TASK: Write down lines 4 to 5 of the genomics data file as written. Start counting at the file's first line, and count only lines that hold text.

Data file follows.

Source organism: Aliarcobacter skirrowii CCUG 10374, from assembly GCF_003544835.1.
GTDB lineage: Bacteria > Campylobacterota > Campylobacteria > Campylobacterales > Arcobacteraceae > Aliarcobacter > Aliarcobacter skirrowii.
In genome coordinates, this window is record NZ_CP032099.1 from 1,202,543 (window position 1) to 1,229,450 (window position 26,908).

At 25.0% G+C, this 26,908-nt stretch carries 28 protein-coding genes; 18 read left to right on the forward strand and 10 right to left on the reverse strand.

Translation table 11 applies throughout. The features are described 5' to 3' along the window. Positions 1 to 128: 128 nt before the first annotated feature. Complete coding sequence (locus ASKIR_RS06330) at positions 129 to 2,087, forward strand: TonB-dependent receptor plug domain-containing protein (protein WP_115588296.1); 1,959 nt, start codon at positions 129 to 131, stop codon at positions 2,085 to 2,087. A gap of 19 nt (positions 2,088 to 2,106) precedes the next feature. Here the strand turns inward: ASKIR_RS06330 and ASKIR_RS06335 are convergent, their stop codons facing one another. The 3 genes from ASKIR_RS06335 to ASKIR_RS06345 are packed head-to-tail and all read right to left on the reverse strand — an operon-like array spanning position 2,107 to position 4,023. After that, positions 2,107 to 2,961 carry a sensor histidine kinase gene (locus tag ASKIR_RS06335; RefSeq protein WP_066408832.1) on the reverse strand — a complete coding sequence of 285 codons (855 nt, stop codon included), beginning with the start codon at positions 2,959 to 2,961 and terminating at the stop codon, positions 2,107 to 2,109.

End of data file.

At 25.0% G+C, this 26,908-nt stretch carries 28 protein-coding genes; 18 read left to right on the forward strand and 10 right to left on the reverse strand.

Translation table 11 applies throughout. The features are described 5' to 3' along the window. Positions 1 to 128: 128 nt before the first annotated feature. Complete coding sequence (locus ASKIR_RS06330) at positions 129 to 2,087, forward strand: TonB-dependent receptor plug domain-containing protein (protein WP_115588296.1); 1,959 nt, start codon at positions 129 to 131, stop codon at positions 2,085 to 2,087. A gap of 19 nt (positions 2,088 to 2,106) precedes the next feature. Here the strand turns inward: ASKIR_RS06330 and ASKIR_RS06335 are convergent, their stop codons facing one another. The 3 genes from ASKIR_RS06335 to ASKIR_RS06345 are packed head-to-tail and all read right to left on the reverse strand — an operon-like array spanning position 2,107 to position 4,023. After that, positions 2,107 to 2,961 carry a sensor histidine kinase gene (locus tag ASKIR_RS06335; RefSeq protein WP_066408832.1) on the reverse strand — a complete coding sequence of 285 codons (855 nt, stop codon included), beginning with the start codon at positions 2,959 to 2,961 and terminating at the stop codon, positions 2,107 to 2,109.